Providence Mayor Angel Taveras' top-to-bottom review of city finances, which revealed a two-year, $180 million structural deficit, has badly damaged the reputation of his predecessor, David Cicilline, who stands accused of covering up the capital's fiscal problems while running a successful campaign for Congress last fall.
Congressman Cicilline, in an interview on talk radio station WPRO earlier this week, declined an invitation to apologize for his handling of the Providence city budget - focusing, instead, on the heavy state-aid cuts the city sustained during his administration, the impact of the recession, and the drying up of federal stimulus dollars. He also framed his choice, as mayor, like this: I could've raised taxes to address the budget woes, but I didn't think that was wise in a recession.
The one "regret" he allowed was that he didn't do enough to raise the alarm about the challenges the city would face going forward. Translation: he failed to inoculate himself against the heavy criticism he now faces.
Cicilline's comments called to mind an argument that a seasoned political hand made during a recent conversation about the Congressman's political quandary: what's most striking about all this, he said, is how careless Cicilline and his staff were with his mayoral legacy.
This observer said Cicilline, who presumably knew the depth of the city's financial problems, should have held a press conference after he won election to Congress, with Taveras at his side, touting his leadership of the city but warning of trouble ahead.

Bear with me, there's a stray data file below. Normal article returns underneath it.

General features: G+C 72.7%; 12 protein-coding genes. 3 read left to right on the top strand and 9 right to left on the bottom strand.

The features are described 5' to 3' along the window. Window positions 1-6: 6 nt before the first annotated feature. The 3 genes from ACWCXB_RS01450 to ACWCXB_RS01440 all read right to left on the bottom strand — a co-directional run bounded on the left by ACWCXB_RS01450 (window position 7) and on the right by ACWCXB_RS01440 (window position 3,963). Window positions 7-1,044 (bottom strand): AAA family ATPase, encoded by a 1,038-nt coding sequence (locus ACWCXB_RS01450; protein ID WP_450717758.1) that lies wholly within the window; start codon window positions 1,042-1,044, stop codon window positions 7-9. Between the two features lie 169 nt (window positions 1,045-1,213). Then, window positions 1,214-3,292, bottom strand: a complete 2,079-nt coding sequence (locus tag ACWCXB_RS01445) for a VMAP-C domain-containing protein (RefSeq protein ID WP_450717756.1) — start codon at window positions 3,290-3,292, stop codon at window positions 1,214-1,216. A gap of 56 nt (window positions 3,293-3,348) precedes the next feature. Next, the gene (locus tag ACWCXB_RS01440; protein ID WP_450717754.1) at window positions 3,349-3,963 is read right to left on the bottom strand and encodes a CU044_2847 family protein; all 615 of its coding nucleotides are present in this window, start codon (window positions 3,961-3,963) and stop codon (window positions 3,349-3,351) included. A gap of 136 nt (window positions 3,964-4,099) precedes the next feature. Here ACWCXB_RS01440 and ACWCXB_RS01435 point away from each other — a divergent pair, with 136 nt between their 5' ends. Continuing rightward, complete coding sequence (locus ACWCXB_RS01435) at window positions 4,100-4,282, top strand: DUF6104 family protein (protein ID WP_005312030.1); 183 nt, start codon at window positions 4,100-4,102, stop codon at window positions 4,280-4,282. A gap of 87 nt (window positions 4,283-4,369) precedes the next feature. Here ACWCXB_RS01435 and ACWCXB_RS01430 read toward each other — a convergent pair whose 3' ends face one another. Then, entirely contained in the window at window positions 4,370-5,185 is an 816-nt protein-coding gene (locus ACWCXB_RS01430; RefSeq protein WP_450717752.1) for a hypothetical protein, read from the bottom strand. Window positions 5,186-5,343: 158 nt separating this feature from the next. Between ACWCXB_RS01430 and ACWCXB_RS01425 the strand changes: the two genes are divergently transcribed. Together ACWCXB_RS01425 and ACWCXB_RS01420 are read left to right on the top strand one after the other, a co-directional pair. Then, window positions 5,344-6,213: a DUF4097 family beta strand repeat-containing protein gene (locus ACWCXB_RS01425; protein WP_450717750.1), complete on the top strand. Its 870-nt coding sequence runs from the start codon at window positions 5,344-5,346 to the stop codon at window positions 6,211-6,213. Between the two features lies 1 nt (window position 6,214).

Critics, no doubt, would have cried foul: why didn't he bring this up during the campaign? And Taveras' audit of city finances would have meant plenty more trouble for Cicilline, press conference or no.
But a warning of some kind might have curbed the damage a bit and allowed his argument - heavy state and federal cuts, the recession, a conscious decision to avoid tax hikes - to be heard, rather than swept away in charges of duplicity.
There is, of course, a heavy dose of Monday morning quarterbacking in all of this. And perhaps none of it would've mattered in the face of a fiscal emergency Taveras has called a "Categry 5 hurricane." Perhaps a Nixonian approval number was inevitable for Cicilline.
But it's an interesting notion to ponder.